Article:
Introduction to Parallel Processing, Section 3

Taxonomy of Computer Architectures (Flynn 1966)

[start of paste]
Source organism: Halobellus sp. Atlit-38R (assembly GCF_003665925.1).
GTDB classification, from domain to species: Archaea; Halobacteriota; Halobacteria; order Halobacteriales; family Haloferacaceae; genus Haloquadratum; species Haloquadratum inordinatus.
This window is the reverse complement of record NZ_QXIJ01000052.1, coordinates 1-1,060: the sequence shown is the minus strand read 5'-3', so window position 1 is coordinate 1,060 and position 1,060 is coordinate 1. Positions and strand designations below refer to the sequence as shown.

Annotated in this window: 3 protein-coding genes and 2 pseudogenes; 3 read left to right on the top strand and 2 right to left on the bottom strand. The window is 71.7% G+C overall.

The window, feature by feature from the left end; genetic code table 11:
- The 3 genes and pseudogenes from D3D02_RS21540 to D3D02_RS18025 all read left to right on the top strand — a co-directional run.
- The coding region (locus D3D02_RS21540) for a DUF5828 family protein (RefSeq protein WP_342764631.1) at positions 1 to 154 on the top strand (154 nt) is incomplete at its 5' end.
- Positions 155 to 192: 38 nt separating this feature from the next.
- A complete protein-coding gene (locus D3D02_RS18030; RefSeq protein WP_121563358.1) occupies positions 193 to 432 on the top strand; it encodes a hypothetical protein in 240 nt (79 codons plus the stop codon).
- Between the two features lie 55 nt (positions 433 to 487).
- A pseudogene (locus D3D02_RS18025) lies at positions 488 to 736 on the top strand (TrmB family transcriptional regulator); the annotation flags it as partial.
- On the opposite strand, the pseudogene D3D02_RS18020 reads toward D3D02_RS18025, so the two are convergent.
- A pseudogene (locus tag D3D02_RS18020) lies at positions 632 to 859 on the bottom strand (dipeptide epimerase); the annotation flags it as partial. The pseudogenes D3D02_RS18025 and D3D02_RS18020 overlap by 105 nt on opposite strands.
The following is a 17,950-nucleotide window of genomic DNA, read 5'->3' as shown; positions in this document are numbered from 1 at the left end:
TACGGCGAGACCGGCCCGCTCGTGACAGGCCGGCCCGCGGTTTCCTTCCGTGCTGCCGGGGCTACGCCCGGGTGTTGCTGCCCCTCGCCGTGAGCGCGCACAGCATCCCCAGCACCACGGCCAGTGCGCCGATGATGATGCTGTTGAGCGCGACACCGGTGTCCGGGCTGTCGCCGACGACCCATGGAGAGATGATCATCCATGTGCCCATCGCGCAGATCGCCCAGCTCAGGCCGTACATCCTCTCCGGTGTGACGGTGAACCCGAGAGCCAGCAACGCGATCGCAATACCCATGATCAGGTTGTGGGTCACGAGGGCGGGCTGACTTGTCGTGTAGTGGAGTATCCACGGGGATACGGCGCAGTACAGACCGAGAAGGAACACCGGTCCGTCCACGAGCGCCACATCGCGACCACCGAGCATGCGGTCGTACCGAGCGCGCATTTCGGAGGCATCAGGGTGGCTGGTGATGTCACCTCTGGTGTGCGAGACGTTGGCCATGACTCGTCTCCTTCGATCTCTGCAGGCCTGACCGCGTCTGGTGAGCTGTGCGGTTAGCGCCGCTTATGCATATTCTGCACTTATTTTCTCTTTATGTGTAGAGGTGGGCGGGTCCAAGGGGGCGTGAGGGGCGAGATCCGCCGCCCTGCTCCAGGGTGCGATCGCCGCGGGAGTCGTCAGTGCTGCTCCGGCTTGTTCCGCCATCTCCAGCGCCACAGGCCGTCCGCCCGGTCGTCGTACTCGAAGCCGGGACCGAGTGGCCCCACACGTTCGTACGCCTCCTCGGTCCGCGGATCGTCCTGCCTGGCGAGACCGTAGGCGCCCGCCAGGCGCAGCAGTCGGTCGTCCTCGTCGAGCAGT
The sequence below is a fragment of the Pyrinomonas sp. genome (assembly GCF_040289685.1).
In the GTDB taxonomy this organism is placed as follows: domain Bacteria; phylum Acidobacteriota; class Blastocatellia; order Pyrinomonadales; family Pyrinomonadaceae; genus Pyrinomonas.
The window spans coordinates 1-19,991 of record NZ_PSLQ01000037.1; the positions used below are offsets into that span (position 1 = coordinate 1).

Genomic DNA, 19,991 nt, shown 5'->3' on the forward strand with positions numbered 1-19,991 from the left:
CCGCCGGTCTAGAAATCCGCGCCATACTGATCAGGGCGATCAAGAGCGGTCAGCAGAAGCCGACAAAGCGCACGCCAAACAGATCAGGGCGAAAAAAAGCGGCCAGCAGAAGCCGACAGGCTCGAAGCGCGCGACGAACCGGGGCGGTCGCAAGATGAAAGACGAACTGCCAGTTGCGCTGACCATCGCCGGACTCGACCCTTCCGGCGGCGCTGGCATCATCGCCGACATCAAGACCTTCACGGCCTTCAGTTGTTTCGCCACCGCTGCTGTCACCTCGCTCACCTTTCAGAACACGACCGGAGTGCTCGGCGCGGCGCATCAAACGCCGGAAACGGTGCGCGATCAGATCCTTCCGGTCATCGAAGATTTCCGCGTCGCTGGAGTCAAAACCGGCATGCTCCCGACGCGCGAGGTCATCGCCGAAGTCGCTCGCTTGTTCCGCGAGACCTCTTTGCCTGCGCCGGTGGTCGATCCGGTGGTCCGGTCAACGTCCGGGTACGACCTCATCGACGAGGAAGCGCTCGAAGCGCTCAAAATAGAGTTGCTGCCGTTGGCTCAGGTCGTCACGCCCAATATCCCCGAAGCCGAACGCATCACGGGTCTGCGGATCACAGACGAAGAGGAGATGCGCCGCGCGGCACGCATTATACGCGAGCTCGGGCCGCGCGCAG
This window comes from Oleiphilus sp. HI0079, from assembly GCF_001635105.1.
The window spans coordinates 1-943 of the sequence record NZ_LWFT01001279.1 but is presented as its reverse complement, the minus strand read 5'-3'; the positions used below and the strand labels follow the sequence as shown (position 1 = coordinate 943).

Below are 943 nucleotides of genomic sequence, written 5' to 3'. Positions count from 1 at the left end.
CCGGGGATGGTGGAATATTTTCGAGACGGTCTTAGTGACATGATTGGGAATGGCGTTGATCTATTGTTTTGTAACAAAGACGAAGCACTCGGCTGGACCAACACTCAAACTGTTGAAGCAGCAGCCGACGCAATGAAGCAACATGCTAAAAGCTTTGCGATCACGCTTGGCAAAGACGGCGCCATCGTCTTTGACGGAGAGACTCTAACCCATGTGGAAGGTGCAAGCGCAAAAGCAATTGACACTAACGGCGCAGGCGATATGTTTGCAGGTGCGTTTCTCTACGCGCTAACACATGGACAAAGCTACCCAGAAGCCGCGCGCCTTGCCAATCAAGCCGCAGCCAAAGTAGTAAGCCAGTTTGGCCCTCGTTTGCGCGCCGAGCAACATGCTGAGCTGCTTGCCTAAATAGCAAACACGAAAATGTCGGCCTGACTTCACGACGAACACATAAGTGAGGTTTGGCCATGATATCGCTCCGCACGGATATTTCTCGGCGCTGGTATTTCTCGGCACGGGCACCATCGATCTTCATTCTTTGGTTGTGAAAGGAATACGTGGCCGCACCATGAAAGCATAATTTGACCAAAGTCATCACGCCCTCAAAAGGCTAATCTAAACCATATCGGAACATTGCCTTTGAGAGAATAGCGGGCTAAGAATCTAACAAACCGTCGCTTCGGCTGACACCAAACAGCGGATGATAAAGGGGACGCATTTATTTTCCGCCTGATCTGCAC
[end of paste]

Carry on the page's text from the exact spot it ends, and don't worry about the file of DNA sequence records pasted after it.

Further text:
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To set a foundation for our examination of parallel processing, we need to understand just what kinds of processing alternatives have already been identified, and where they fit into the "parallel picture", if you will. One of the longest-lived and still very reasonable classification schemes was proposed by Flynn, in 1966, and distinguishes computer architectures according to how they can be classified along two independent, binary-valued dimensions; independent simply asserts that neither of the two dimensions has any effect on the other, and binary-valued means that each dimension has only two possible states, as a coin has only two distinct flat sides. For computer architectures, Flynn proposed that the two dimensions be termed Instruction and Data, and that, for both of them, the two values they could take be Single or Multiple. The two dimensions could then be drawn like a matrix having two rows and two columns, and each of the four cells thus defined would characterize a unique type of computer architecture.


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